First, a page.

Army>at<Love #8: Still one of the better staire pieces out there. But I think that writer Rock Veitch is starting to wander away from what made the previous issues such great reads. While the story line is political in nature, it’s starting to become political. It’s starying to get caught up in too much of the political shenanigans, and drifting away from the main hustle and flow of the initial story arc. Even so, the scripts in conjunction with Gary Erskine’s art does craft a very entertaining read for adults (and adults only mind you!), that traverses a number of hot topics.
Lone Ranger #9: I have read on some of the message boards that some people find this incarnation of the Lone Ranger to be “too dark.” I don’t. I find it to be more in tune with actual history, and gets away from the stereotypes, all while maintaining the core aspects of the characters. If all you want is Clayton Moore and Jay Silverheels, you won’t be getting it anytime soon. Along with Jonah Hex and Loveless, this is one of the best Western comics to found.
Star Wars: Knights of the Old Republic #21: The end of the Arkanian story arc. Since this series began, I have enjoyed it immensely. More so probably because it takes place so far into the past of Star Wars, a past that has only been sketched out previously. The scripts and the art just scream Star Wars to me, and I eagerly await each new issue.
Star Wars: Dark Times #6: The other SW title I get on a regular basis. Much like KOTOR, this series fills in previously blank gaps. DT covers the period between Episodes III and IV. Instead of focusing on “big names,” even those regular characters in the Dark Horse comics, we get to see relatively unknown characters become the protagonists. Issue 6 starts a new story arc, focusing on a “new” Jedi master on the run. Harrison and Ross create a very compelling story start, giving you enough satisfying action, and a good cliff hanger lead for the next issue.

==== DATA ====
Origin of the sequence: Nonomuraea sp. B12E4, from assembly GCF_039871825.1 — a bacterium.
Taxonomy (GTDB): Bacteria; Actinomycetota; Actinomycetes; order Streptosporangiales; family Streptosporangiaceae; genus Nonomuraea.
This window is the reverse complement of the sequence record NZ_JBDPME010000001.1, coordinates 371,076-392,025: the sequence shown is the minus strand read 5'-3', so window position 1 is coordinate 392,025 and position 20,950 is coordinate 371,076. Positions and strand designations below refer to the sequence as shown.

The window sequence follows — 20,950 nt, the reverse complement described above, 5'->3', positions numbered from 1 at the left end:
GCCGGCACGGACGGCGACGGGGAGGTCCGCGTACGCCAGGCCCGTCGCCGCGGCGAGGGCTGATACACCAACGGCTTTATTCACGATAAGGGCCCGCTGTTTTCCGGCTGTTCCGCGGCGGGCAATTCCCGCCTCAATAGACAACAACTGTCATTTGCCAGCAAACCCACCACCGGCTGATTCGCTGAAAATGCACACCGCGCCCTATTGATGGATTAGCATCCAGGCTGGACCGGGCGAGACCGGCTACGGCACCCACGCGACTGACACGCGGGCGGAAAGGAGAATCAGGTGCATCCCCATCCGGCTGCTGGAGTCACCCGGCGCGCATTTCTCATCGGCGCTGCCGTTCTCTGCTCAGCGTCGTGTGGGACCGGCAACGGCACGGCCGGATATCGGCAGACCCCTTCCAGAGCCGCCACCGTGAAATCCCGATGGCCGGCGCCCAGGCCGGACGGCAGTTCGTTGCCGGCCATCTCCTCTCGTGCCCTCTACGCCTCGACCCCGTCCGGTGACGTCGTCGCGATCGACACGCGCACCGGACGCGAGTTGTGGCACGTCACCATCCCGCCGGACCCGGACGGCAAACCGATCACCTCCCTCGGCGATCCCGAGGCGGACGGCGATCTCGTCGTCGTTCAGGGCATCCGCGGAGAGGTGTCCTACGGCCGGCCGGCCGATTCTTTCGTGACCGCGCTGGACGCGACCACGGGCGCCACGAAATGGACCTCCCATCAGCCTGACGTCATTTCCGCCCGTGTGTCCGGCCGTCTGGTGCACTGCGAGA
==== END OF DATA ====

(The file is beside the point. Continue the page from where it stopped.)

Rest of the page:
DMZ #24: Having completed several major story arc revolving around our intrepid reporter Matty, Brian Wood now takes us into the lives of some of the other characters in the Zone. If ifnd this to be a good point at which to switch gears a bit, and give us a bit more insight into the “regular folks” that live in the DMZ that is NYC. One of the best written comics out there, though may not appeal to those who only prefer super heroes.
Conan #45: Kurt Busiek returns to script the story Siege at Venarium. Second only to Roy Thomas when it comes to scripting Conan comics, Kurt Busiek does his usual masterful job with this issue. While not a follow on to the “Rogues in the House” arc, it does fit in with the general themes presented so far. This is a great starting point for new readers, as it begins a new story arc, and provides a background story of Conan.
I also picked up two TBPs as well. First up is Cerebus: Church and State I. Having finally finished reading High Society, I got the next installment. I really had forgotten what great reads the Cerebus books are. Probably because I get more of the jokes now. Still, for what you get, and the quality you getm the $20-25 price tag is worth it.
I also picked up a TBP collection of Green Arrow/Black Canary stories. This collection features a variety of writers, from Denny O’Neill, to Mike Grell, to Kevin Smith, to Alan Moore. Building on the recent wedding arc, this trade is aptly titled “For Better or Worse,” and naturally covers the various trials and tribulations beween GA and BC before Dinah finally said yes to Ollie. For fans who want a quick overview of thier troubled past, or those who missed out on it the first time, this is a worthy pick up. Plus you get a good cross section of major DC writers from the past 30+ years.